It’s always nice to get the lyrics, which I did when receiving this cd. I opened the booklet to be greeted with “Stay alive, you must fit in to survive, you must battle when you’re right, you must GROW SOME BALLS”. And balls is what this album from the French band has aplenty. This fighting talk is communicated in a hardcore in-your-face way but this is more than a work of hardcore. “DMZ”, which opens up the whirlwind is born of brutal death metal with melodic as well as those hardcore elements. It bowls or rather growls along at a fair pace. The harsh and vigorous riffage, which would lend itself to a live performance, is replicated on the equally lively stop-start “Draw the Line”.
The thrashy start of “Autonomy”, fired on by is rapid drum triggers, gives rise to another explosive track. Hardcore can sometimes have the air of immaturity but here it’s built into the invigorating riff and atmosphere. “Improvisation 28”, which follows, combines a menacing tone with its wavy rhythm and thunderous heaviness. The reason this all works so well is the care and attention the band, whose members come from different metal origins, put into the structure of the songs. There’s lots happening with the brutal death, fast and furious drumming, breakdowns and relentless intensity. “Dead Pools” has the same vigour, eventually breaking down into an anthemic chorus. One minor criticism I would have is that the tracks, which typically fall short of four minutes, could be extended and blast us out of the sky, but this is not Tankrust’s way. There’s never a shortage of excitement. The drums and crunchy riffs are prominent and here and there, a solo will appear. The movement is fluid and unstoppable, and it’s all the more noticeable when space is given to a Heights-style hardcore chorus, as on “Barbarians”. “Grown Some Balls” is hardcore brutality itself, expanding explosively and melodically before stopping within the four minute cut-off as if it is some sort of contractual obligation. The album finishes with “Cleaver”, a brutally deep and dark march which expands technically and anarchically and provides an intriguing end.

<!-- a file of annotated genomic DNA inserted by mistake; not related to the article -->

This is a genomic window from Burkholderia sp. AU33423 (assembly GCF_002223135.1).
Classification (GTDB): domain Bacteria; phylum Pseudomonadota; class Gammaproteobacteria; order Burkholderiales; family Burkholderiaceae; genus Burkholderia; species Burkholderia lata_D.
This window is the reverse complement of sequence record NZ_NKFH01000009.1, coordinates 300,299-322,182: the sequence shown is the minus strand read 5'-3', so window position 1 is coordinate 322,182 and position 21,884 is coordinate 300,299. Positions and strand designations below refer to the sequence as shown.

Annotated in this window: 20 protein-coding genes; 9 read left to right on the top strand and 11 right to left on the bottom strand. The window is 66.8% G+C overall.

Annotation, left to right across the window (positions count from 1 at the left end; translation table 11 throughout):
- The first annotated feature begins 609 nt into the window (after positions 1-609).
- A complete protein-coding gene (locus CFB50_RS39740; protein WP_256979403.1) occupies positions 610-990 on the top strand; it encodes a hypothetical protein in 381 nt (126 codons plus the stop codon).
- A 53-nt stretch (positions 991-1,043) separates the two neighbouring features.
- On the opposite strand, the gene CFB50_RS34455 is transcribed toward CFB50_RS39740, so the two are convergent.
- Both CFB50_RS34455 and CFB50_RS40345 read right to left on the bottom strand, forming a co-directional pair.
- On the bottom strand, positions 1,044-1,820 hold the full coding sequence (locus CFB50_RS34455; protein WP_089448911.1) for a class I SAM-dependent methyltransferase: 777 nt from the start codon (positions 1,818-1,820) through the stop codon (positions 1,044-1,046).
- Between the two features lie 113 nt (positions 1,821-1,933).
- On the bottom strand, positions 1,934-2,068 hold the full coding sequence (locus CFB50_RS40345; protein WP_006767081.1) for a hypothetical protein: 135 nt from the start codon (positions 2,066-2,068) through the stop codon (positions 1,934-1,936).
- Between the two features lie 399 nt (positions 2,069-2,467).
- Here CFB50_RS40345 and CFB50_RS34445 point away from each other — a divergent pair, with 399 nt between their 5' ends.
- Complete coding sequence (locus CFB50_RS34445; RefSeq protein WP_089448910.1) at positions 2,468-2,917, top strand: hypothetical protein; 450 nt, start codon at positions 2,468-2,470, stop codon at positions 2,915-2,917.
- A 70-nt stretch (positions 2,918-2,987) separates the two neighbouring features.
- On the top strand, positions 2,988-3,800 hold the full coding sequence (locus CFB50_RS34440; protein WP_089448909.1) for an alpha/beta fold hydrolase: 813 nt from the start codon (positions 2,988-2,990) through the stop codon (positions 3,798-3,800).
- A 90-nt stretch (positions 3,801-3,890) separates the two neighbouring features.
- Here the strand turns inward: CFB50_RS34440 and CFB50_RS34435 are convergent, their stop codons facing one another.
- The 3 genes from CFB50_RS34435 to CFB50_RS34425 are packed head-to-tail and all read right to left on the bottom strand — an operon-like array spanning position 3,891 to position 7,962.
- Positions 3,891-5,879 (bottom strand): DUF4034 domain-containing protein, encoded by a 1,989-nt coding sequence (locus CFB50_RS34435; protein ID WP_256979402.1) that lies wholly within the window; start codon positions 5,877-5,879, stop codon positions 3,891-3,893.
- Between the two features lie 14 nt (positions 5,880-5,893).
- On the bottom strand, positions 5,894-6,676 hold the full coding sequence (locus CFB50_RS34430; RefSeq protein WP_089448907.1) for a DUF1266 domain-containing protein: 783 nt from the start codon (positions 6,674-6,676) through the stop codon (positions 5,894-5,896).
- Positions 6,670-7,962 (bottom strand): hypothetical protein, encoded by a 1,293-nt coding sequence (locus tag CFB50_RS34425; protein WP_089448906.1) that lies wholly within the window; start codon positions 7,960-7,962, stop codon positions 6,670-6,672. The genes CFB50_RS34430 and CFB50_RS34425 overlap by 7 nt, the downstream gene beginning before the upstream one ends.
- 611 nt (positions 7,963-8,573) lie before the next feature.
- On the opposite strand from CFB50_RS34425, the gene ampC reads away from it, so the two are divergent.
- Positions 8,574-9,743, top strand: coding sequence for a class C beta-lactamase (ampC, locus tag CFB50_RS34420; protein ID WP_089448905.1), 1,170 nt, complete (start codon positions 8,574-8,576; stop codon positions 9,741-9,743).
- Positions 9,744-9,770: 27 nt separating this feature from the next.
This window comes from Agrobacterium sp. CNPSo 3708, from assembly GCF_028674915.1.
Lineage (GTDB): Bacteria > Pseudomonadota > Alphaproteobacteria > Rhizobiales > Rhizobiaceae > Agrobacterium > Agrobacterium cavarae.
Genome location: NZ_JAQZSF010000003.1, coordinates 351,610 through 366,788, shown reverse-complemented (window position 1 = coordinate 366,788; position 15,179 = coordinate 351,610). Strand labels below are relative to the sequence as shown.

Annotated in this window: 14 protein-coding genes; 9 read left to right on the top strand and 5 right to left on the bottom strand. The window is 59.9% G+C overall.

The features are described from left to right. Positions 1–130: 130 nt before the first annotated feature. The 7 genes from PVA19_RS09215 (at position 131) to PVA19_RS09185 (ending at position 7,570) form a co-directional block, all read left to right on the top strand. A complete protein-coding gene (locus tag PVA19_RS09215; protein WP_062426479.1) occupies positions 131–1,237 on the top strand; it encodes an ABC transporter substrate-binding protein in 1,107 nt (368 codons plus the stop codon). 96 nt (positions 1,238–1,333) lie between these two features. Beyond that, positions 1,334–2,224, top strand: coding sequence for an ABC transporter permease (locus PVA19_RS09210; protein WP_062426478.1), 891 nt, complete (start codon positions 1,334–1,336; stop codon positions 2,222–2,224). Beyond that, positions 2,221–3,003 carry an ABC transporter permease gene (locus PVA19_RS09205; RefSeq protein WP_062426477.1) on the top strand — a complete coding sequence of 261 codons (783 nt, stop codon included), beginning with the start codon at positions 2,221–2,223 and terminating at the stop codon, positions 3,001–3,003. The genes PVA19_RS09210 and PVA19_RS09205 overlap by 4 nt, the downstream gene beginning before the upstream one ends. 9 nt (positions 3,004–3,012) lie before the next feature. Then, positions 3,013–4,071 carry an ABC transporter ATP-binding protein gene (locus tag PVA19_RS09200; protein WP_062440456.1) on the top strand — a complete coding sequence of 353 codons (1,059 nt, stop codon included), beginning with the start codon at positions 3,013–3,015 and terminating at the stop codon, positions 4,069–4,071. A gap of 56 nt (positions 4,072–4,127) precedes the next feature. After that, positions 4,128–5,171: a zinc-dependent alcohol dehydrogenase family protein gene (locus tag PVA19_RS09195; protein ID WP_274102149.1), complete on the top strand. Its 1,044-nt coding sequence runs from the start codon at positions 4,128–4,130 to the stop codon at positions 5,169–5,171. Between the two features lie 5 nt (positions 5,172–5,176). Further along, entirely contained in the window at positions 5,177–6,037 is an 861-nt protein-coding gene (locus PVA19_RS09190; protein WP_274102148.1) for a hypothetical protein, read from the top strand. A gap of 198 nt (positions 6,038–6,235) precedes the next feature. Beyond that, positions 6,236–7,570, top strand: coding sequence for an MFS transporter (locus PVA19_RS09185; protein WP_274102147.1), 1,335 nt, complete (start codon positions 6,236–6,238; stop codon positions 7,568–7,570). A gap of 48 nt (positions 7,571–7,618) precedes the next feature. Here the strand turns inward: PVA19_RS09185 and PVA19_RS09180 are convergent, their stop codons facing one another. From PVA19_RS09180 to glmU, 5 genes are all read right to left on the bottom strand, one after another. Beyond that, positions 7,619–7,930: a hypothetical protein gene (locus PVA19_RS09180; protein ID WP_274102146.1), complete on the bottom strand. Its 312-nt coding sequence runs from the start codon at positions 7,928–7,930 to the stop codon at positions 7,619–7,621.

“The Fast of Solace” draws on the strengths of the brutal death, thrash and hardcore genres. It has all the intensity of a live performance. Its band members deserve credit for the exciting structures and electrifying songs. It’s full of interest. This is a very accomplished work.
(8/10 Andrew Doherty)